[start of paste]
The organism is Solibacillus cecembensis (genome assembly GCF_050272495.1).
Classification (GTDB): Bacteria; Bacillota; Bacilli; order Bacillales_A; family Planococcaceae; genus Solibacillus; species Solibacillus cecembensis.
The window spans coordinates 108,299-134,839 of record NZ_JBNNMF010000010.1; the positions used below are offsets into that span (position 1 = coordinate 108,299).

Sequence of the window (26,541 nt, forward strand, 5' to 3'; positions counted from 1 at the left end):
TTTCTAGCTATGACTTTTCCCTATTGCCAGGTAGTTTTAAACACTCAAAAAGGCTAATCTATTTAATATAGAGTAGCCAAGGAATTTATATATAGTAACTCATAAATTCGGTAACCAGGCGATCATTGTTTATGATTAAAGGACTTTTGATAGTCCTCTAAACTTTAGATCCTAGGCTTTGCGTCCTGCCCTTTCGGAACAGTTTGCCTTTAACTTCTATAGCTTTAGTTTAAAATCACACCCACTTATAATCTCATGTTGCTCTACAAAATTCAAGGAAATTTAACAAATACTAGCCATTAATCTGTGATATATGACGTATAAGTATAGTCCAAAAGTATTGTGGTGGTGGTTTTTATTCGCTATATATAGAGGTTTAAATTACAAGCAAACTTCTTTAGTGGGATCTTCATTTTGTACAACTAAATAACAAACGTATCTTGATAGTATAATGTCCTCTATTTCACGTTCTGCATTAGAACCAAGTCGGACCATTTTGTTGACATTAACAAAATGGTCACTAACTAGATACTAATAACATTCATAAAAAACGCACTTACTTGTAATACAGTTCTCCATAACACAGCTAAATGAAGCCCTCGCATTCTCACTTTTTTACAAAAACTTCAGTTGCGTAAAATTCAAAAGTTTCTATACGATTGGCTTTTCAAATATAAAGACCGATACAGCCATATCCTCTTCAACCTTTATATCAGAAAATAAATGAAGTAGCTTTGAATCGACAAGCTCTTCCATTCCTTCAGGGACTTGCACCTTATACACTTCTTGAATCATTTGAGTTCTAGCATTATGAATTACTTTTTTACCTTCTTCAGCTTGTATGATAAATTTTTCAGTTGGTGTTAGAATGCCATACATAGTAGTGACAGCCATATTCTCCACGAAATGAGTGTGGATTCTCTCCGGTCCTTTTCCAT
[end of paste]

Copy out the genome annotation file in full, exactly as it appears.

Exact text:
The organism is Solibacillus cecembensis (genome assembly GCF_050272495.1).
Classification (GTDB): Bacteria; Bacillota; Bacilli; order Bacillales_A; family Planococcaceae; genus Solibacillus; species Solibacillus cecembensis.
The window spans coordinates 108,299-134,839 of record NZ_JBNNMF010000010.1; the positions used below are offsets into that span (position 1 = coordinate 108,299).

Sequence of the window (26,541 nt, forward strand, 5' to 3'; positions counted from 1 at the left end):
TTTCTAGCTATGACTTTTCCCTATTGCCAGGTAGTTTTAAACACTCAAAAAGGCTAATCTATTTAATATAGAGTAGCCAAGGAATTTATATATAGTAACTCATAAATTCGGTAACCAGGCGATCATTGTTTATGATTAAAGGACTTTTGATAGTCCTCTAAACTTTAGATCCTAGGCTTTGCGTCCTGCCCTTTCGGAACAGTTTGCCTTTAACTTCTATAGCTTTAGTTTAAAATCACACCCACTTATAATCTCATGTTGCTCTACAAAATTCAAGGAAATTTAACAAATACTAGCCATTAATCTGTGATATATGACGTATAAGTATAGTCCAAAAGTATTGTGGTGGTGGTTTTTATTCGCTATATATAGAGGTTTAAATTACAAGCAAACTTCTTTAGTGGGATCTTCATTTTGTACAACTAAATAACAAACGTATCTTGATAGTATAATGTCCTCTATTTCACGTTCTGCATTAGAACCAAGTCGGACCATTTTGTTGACATTAACAAAATGGTCACTAACTAGATACTAATAACATTCATAAAAAACGCACTTACTTGTAATACAGTTCTCCATAACACAGCTAAATGAAGCCCTCGCATTCTCACTTTTTTACAAAAACTTCAGTTGCGTAAAATTCAAAAGTTTCTATACGATTGGCTTTTCAAATATAAAGACCGATACAGCCATATCCTCTTCAACCTTTATATCAGAAAATAAATGAAGTAGCTTTGAATCGACAAGCTCTTCCATTCCTTCAGGGACTTGCACCTTATACACTTCTTGAATCATTTGAGTTCTAGCATTATGAATTACTTTTTTACCTTCTTCAGCTTGTATGATAAATTTTTCAGTTGGTGTTAGAATGCCATACATAGTAGTGACAGCCATATTCTCCACGAAATGAGTGTGGATTCTCTCCGGTCCTTTTCCAT